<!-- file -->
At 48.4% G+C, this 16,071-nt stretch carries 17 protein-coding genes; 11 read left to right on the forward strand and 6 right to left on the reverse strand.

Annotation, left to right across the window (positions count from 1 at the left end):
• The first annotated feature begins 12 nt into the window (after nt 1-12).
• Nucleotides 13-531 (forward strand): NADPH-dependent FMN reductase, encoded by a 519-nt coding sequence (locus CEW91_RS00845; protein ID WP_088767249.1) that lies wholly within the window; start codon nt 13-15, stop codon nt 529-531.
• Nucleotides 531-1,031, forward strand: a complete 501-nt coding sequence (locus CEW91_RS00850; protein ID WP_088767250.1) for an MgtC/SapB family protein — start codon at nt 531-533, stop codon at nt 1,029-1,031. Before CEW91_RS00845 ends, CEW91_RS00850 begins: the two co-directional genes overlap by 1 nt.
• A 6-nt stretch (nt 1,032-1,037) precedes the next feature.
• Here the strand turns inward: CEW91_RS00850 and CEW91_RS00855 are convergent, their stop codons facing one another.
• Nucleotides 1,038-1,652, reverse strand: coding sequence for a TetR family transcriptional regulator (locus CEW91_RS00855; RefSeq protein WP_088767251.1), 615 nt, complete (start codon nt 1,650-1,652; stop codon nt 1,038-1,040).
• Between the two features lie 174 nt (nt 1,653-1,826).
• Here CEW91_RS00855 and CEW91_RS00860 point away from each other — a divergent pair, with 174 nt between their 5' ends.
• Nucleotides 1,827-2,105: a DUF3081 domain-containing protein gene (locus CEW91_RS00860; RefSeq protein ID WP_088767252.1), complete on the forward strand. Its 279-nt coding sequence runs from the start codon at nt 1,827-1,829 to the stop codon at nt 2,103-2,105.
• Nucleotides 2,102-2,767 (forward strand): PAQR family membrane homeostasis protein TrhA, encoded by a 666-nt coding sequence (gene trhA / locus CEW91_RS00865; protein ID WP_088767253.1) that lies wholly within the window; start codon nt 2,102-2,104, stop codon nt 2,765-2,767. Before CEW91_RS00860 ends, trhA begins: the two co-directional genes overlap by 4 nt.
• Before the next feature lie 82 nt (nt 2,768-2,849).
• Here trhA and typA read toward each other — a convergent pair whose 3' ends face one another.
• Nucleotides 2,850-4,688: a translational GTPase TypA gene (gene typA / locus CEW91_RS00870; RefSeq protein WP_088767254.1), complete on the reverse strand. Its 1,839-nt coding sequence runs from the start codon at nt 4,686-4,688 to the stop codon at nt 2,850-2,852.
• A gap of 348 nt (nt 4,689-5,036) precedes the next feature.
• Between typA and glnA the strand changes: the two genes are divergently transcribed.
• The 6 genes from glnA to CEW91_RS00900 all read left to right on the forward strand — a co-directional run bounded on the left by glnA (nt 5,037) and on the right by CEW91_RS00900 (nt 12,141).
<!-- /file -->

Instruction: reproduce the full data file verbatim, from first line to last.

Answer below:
At 48.4% G+C, this 16,071-nt stretch carries 17 protein-coding genes; 11 read left to right on the forward strand and 6 right to left on the reverse strand.

Annotation, left to right across the window (positions count from 1 at the left end):
• The first annotated feature begins 12 nt into the window (after nt 1-12).
• Nucleotides 13-531 (forward strand): NADPH-dependent FMN reductase, encoded by a 519-nt coding sequence (locus CEW91_RS00845; protein ID WP_088767249.1) that lies wholly within the window; start codon nt 13-15, stop codon nt 529-531.
• Nucleotides 531-1,031, forward strand: a complete 501-nt coding sequence (locus CEW91_RS00850; protein ID WP_088767250.1) for an MgtC/SapB family protein — start codon at nt 531-533, stop codon at nt 1,029-1,031. Before CEW91_RS00845 ends, CEW91_RS00850 begins: the two co-directional genes overlap by 1 nt.
• A 6-nt stretch (nt 1,032-1,037) precedes the next feature.
• Here the strand turns inward: CEW91_RS00850 and CEW91_RS00855 are convergent, their stop codons facing one another.
• Nucleotides 1,038-1,652, reverse strand: coding sequence for a TetR family transcriptional regulator (locus CEW91_RS00855; RefSeq protein WP_088767251.1), 615 nt, complete (start codon nt 1,650-1,652; stop codon nt 1,038-1,040).
• Between the two features lie 174 nt (nt 1,653-1,826).
• Here CEW91_RS00855 and CEW91_RS00860 point away from each other — a divergent pair, with 174 nt between their 5' ends.
• Nucleotides 1,827-2,105: a DUF3081 domain-containing protein gene (locus CEW91_RS00860; RefSeq protein ID WP_088767252.1), complete on the forward strand. Its 279-nt coding sequence runs from the start codon at nt 1,827-1,829 to the stop codon at nt 2,103-2,105.
• Nucleotides 2,102-2,767 (forward strand): PAQR family membrane homeostasis protein TrhA, encoded by a 666-nt coding sequence (gene trhA / locus CEW91_RS00865; protein ID WP_088767253.1) that lies wholly within the window; start codon nt 2,102-2,104, stop codon nt 2,765-2,767. Before CEW91_RS00860 ends, trhA begins: the two co-directional genes overlap by 4 nt.
• Before the next feature lie 82 nt (nt 2,768-2,849).
• Here trhA and typA read toward each other — a convergent pair whose 3' ends face one another.
• Nucleotides 2,850-4,688: a translational GTPase TypA gene (gene typA / locus CEW91_RS00870; RefSeq protein WP_088767254.1), complete on the reverse strand. Its 1,839-nt coding sequence runs from the start codon at nt 4,686-4,688 to the stop codon at nt 2,850-2,852.
• A gap of 348 nt (nt 4,689-5,036) precedes the next feature.
• Between typA and glnA the strand changes: the two genes are divergently transcribed.
• The 6 genes from glnA to CEW91_RS00900 all read left to right on the forward strand — a co-directional run bounded on the left by glnA (nt 5,037) and on the right by CEW91_RS00900 (nt 12,141).